Conventionally, organizational change research has viewed history as objective facts associated with path dependencies, making change difficult. However, started with the work of Suddaby et al. (2010), a different stance has emerged, viewing history as a subjective, narrative construction that can be utilized to facilitate change. This paper responds to calls for ways of bridging these two perceptions and increasing historical consciousness in organizational change studies. To these ends, the paper explores the capacity of Bourdieu’s construct of hysteresis as a bridging construct. Based on an ethnographic study, the paper operationalizes hysteresis to analyze the response strategies of technicians and shop stewards to organizational change following privatization in a Scandinavian telecommunications company. The paper argues that hysteresis constitutes a valuable alternative to bridging constructs available in extant literature and holds the potential to open new avenues for exploring the implications of history for organizational change.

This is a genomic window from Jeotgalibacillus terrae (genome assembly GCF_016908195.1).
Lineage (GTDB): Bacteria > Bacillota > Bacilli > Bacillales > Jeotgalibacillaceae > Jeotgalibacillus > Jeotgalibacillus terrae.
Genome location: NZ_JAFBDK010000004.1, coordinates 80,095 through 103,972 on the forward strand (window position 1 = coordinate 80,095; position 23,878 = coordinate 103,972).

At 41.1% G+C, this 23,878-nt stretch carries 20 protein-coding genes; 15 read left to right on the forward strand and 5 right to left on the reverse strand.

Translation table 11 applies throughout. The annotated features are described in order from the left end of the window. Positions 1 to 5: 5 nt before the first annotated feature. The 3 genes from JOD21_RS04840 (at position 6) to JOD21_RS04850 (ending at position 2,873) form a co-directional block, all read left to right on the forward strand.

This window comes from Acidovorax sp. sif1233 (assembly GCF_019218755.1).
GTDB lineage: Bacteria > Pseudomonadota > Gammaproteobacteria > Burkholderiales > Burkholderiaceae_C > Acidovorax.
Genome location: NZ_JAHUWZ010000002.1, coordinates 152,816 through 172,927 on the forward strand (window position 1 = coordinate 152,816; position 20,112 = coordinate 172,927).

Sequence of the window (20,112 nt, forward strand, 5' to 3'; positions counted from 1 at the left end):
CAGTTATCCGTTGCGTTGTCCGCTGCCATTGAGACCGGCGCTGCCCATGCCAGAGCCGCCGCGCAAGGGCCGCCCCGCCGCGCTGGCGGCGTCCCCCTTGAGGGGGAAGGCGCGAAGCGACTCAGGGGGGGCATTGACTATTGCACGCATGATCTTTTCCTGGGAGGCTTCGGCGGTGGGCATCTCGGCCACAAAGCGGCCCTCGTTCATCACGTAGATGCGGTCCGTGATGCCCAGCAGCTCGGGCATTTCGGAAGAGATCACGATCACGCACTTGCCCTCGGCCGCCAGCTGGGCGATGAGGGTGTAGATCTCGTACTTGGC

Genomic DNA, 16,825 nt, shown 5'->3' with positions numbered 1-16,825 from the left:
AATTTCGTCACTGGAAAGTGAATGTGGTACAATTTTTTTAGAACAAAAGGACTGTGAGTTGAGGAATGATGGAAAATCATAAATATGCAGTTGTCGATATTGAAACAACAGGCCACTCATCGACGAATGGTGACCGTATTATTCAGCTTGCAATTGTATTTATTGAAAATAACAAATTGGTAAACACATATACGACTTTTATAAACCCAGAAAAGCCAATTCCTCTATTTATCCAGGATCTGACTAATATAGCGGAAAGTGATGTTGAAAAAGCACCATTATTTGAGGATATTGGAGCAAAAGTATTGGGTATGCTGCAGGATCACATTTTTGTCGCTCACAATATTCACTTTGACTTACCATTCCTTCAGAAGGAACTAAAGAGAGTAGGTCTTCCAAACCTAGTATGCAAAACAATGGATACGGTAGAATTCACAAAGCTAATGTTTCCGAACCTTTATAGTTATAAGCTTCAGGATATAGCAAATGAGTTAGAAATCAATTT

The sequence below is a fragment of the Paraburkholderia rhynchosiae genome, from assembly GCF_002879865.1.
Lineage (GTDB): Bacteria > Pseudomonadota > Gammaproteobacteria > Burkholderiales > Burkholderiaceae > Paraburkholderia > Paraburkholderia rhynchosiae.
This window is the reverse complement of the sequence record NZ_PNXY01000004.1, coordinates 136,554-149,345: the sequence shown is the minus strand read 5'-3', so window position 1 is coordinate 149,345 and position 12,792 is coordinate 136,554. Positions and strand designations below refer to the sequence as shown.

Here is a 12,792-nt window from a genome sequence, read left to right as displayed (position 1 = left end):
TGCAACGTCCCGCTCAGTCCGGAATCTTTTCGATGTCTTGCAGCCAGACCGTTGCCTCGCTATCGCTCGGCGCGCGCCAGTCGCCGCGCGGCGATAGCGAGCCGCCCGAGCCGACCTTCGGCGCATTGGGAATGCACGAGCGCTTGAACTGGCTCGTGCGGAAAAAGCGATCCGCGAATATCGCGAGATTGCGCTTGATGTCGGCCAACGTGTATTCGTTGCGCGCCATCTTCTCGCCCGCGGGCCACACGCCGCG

- Chameleon habitus
- Organizational change